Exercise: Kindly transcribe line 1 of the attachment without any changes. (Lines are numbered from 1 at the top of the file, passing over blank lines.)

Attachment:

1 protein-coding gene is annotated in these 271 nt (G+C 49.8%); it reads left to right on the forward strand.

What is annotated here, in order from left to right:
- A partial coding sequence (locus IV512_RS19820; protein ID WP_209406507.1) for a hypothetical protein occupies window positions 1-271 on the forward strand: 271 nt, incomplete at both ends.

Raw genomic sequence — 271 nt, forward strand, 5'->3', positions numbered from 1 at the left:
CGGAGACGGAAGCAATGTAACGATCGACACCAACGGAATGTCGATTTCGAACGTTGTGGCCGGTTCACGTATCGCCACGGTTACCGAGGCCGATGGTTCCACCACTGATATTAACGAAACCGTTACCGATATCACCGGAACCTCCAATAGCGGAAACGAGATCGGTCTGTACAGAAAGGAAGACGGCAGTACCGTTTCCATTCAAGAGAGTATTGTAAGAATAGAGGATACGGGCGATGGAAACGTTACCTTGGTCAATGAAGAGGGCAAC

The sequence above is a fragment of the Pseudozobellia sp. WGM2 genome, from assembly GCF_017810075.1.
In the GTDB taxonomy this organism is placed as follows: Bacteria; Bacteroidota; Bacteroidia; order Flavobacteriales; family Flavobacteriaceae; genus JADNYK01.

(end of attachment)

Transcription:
1 protein-coding gene is annotated in these 271 nt (G+C 49.8%); it reads left to right on the forward strand.